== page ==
Jumps

Jumps are a good way of mixing things up, and you can teach people to do it in time with the music.

It’s good to start these at a low resistance, or new riders may be put off by this exercise. But once they’re up to speed, transitioning between standing and sitting can be very beneficial.

A simple way of getting the music involved is to get everybody standing for four beats, then sitting for four beats. It’s a simple count that will keep everybody in time with you.

Weights

More experienced riders can use weights during spin class, which is a great way to improve muscular endurance.

Only use relatively light weights in your class – it’s not a strength training session, and you don’t want anyone getting distracted by the bike and injuring themselves.

Choreography

Another great way to get your riders excited is to get them dancing in their seats. The upper body is doing choreographed moves, while the legs are cycling along to the music.

When you choose your music, make sure it’s got a fairly basic verse-chorus structure, and give them different tasks to do during each. This will prevent them from getting bored by just doing the same thing over and over.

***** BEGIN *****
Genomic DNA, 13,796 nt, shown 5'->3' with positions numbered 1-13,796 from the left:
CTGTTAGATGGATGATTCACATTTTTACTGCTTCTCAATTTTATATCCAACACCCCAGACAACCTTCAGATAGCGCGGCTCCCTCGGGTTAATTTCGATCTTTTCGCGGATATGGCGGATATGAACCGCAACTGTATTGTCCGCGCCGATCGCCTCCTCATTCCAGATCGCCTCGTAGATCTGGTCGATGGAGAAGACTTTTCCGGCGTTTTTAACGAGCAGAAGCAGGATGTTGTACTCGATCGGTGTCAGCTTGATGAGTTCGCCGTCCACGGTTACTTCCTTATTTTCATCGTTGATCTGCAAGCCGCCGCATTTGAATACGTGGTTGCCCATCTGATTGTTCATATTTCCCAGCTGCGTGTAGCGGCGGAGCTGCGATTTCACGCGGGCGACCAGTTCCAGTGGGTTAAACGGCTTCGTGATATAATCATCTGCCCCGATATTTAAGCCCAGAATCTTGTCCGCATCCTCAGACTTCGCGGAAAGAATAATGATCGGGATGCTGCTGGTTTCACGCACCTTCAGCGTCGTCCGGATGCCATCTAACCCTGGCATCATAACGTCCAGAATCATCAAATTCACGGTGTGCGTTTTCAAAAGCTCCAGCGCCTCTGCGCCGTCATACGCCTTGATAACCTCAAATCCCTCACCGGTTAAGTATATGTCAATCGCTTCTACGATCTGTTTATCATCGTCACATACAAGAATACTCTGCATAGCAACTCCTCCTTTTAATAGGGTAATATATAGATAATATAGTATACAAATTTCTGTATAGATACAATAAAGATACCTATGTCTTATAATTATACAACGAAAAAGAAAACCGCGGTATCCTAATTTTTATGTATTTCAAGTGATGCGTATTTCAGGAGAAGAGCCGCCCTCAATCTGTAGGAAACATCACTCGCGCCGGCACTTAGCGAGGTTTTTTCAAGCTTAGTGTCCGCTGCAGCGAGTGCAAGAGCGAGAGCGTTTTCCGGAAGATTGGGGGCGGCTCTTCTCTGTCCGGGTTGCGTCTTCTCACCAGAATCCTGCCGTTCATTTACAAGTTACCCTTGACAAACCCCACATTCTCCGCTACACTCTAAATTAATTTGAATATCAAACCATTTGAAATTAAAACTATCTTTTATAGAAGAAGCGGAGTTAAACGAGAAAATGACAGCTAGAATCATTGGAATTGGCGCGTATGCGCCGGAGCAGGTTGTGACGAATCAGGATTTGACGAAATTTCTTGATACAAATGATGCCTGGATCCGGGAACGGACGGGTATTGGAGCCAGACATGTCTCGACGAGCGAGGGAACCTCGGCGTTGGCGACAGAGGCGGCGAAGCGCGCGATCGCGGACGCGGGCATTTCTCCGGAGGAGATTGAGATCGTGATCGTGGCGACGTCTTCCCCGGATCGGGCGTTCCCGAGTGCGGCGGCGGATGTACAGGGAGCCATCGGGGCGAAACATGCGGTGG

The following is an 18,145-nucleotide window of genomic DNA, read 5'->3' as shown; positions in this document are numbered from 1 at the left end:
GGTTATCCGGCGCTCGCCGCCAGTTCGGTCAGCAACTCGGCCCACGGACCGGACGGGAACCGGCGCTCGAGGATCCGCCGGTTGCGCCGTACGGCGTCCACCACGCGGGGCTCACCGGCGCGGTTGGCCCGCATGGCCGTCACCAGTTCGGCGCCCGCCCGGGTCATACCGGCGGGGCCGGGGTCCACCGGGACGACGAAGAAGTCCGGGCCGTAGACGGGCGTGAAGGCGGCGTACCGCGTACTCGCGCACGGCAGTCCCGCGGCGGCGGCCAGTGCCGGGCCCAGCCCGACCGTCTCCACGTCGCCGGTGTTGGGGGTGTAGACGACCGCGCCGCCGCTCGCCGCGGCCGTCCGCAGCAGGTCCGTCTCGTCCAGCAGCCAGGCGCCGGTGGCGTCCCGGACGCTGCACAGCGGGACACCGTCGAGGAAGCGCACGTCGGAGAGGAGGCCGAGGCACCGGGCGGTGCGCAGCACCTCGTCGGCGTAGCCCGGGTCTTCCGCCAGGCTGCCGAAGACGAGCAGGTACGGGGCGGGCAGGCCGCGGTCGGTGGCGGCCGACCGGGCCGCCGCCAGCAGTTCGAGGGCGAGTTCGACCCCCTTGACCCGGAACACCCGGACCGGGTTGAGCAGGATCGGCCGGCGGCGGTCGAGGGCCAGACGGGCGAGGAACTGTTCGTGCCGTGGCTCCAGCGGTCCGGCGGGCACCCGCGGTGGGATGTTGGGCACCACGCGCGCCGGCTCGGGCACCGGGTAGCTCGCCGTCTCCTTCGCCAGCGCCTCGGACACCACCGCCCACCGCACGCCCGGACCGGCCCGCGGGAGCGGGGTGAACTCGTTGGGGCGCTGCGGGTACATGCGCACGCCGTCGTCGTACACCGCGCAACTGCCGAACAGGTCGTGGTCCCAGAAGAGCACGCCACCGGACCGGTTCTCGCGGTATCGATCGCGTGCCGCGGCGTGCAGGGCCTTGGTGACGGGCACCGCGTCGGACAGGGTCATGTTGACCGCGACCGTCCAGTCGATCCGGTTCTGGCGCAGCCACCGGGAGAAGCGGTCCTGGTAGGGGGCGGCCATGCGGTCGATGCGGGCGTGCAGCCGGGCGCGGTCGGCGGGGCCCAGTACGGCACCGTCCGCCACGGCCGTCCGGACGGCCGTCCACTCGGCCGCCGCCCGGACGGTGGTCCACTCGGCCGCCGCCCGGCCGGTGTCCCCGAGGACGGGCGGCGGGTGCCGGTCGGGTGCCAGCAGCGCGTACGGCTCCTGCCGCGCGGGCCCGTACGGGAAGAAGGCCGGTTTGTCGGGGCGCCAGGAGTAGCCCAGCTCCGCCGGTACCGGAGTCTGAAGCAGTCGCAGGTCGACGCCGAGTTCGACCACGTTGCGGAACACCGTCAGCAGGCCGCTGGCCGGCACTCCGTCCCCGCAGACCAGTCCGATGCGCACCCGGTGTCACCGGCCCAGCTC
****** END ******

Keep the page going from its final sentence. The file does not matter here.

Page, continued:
It will also help them to focus and pay attention to the music and stay in time during the exercises.

This can be a really fun way of spinning, and will definitely put smiles on your riders’ faces.

Hills and Sprints

Cycling at one speed at the same resistance for an hour will bore your riders senseless. So don’t ask them to do it.

You need to set a variety of tasks throughout the class, including resistance training on hills, as well as a few sets of fast sprints for them to complete.

The variety and challenge of these exercises will help to keep them engaged, even if they’re sweating a lot!

Call out and keep them motivated while they’re doing this hard work. Encouragement coupled with short breaks should help them complete the full session without too many problems.

Get Riding!

Now you’re all set to get up and ride, with the fantastic spin class you’ve prepared for your next lucky class.

If you got stuck while picking music, or you think that it’ll simply take you too long, don’t worry. We’re releasing our own spinning playlists, which you can use to keep your riders working hard.

Our first volume of spinning music will be out later this year. Subscribe to our priority list to be the first to know when it’s released.

And we wish you the best luck with your next spin class!

2 Comments

  • Matthew

    Reply Reply 19th July 2018

    Fun read, some good points and ideas put forward. I love how you discussed the variety of the workout to prevent the class falling into the same repetitive pattern like so many I’ve heard about before.

  • Mandy Allen

    Reply Reply 20th July 2018

    I have been to classes before and not enjoyed it at all. It’s good to see you advocating talking to the attendees, as my experience in the past is the instructor has not spoken a word to me personally, not even a hello! And you’re right, music is a great motivator.

    Enjoy the journey!

    Mandy